Capital required for
a decent retirement
A well-structured investment portfolio provides adequate income and preserves the capital
By Jean-Luc Burlone
Today, the life expectancy of a healthy 60-year-old is 90 years. Hence, retiring at 60 requires the financial means to live for another thirty years. At current rates, one million dollars invested in a government-guaranteed bond for ten years generates an income of more or less $24,000 per year.
If that is not sufficient (considering governmental pension plans), either one dips into the capital or builds a portfolio that generates a higher return but with a higher level of risk. Such a portfolio would be structured to secure steady and decent revenue with an acceptable probability that the capital will be preserved to the end of life.
… a financial plan based on forecasts is bound to deceive. A better approach is to build a retirement portfolio based a person’s financial needs and time horizon.
Rates are low in North America, close to zero in Europe and even negative in other countries. Most predictions over interest rates are traditionally wrong as rates move unexpectedly at any time: they increase, remain the same, decrease anew or actualize all three possibilities within a short period of time.
Consequently, a financial plan based on forecasts is bound to deceive. A better approach is to build a retirement portfolio based on a person’s financial needs and time horizon.
Looking at statistics
Professionals have executed 70 observations of 30 years each from 1914 to 2014. They have estimated how various levels of revenue would impact a financial portfolio of one million dollars (50% fixed income and 50% equities). Their results are noteworthy.
If a 60-year-old retiree withdraws $40,000 per year (indexed annually for inflation) from the portfolio, there is a probability of 95% that he will leave an estate at his death in 30 years. If withdrawals are between $40,000 and $80,000 per year, the probability of leaving an estate remains over 50% but the capital will decline. If the amount is over $80,000 per year, the capital will decline to $0 within 30 years but we do not know exactly when.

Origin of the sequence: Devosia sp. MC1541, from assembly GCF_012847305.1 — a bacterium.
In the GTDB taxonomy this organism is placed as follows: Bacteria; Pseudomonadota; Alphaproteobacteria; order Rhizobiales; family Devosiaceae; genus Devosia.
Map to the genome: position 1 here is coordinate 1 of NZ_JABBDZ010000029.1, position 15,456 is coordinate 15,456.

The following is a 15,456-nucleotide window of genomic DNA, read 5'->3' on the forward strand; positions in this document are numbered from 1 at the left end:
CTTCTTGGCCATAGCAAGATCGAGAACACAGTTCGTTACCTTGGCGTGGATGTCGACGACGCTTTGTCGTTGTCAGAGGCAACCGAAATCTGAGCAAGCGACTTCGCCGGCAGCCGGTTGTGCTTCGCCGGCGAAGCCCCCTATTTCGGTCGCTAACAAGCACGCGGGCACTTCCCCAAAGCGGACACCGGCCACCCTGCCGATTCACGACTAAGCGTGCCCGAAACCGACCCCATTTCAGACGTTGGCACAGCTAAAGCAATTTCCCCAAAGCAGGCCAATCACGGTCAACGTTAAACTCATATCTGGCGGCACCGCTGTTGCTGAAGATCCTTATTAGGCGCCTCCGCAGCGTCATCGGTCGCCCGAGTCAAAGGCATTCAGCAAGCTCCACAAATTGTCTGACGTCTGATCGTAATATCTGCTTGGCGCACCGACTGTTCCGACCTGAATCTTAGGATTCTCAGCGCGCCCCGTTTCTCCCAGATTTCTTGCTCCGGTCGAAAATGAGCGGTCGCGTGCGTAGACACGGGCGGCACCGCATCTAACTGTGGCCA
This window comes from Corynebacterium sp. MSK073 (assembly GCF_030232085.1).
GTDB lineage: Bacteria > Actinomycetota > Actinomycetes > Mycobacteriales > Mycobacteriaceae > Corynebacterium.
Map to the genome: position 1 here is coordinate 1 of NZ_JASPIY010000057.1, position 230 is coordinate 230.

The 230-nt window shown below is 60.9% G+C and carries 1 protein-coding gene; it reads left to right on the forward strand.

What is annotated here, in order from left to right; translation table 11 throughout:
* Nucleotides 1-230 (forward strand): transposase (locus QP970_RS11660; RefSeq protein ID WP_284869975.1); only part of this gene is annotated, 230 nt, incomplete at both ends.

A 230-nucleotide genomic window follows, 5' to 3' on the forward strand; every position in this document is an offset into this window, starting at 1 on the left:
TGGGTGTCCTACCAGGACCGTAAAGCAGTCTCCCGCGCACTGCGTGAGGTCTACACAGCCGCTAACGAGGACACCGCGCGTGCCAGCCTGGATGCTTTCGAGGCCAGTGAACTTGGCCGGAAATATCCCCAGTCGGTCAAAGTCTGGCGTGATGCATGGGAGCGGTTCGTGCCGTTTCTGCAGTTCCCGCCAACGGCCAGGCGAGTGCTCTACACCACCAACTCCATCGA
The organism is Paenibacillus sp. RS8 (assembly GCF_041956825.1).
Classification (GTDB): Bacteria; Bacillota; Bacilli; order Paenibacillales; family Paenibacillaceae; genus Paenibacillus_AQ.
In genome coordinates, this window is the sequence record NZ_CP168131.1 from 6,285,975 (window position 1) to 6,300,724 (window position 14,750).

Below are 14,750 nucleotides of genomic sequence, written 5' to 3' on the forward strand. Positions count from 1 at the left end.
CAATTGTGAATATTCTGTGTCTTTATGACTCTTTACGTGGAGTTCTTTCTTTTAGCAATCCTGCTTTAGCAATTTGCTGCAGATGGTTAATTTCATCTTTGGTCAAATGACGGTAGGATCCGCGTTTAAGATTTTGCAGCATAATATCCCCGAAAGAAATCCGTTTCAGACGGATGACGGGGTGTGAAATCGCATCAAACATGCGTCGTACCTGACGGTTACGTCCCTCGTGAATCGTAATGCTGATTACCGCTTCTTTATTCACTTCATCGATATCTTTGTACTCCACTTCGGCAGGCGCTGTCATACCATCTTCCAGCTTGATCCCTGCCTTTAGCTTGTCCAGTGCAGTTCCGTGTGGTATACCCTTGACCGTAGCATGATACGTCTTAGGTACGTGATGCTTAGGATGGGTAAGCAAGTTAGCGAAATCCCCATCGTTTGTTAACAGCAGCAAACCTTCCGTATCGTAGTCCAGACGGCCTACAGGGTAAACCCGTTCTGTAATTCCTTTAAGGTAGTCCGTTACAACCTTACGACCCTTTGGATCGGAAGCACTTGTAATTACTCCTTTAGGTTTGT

‘The equity portion must be selected carefully according to the retiree’s needs and time horizon. Capital should certainly not be thrown to mutual funds.’
After simulating different portfolio structures, a one million dollar portfolio with 20-25% fixed income and hence, 70-75% equities is probably the ideal mix to secure decent revenue for 30 years while leaving an estate.
The equity portion must be selected carefully according to the retiree’s needs and time horizon. Capital should certainly not be thrown to mutual funds.
The right share
Shares can answer different expectations. In the field of technology, a minority of startups see the value of their shares increased many folds within a few years, though the company makes no profit year after year. This is speculation – which can be very profitable if you have the right skill – however, picking the winning company is not an exact science and most of these startups disappear after a few years or after a correction.
To provide a stable income and to protect its capital, the savvy investor would prefer the share of a company with a good capital structure (debt/equity ratio) and a stable and sufficient cash flow to pay the interest on the debt and to distribute dividends to shareholders. In addition, these types of shares respond well to the unavoidable market correction.
‘… a well-structured portfolio provides a stable income and preserves capital despite market fluctuations.’
Take a $100 share that pays a dividend of $4.00, i.e. a return of 4%. A correction of 20% will lower the price of this stock to $80.00. Its dividend of $4.00 will then represent a return of 5% ($4/$80*100). Seasoned investors will take advantage of this opportunity and bid for this share until its price returns to $100.00 and its yield to 4%.
This explains why a well-structured portfolio provides a stable income and preserves capital despite market fluctuations.
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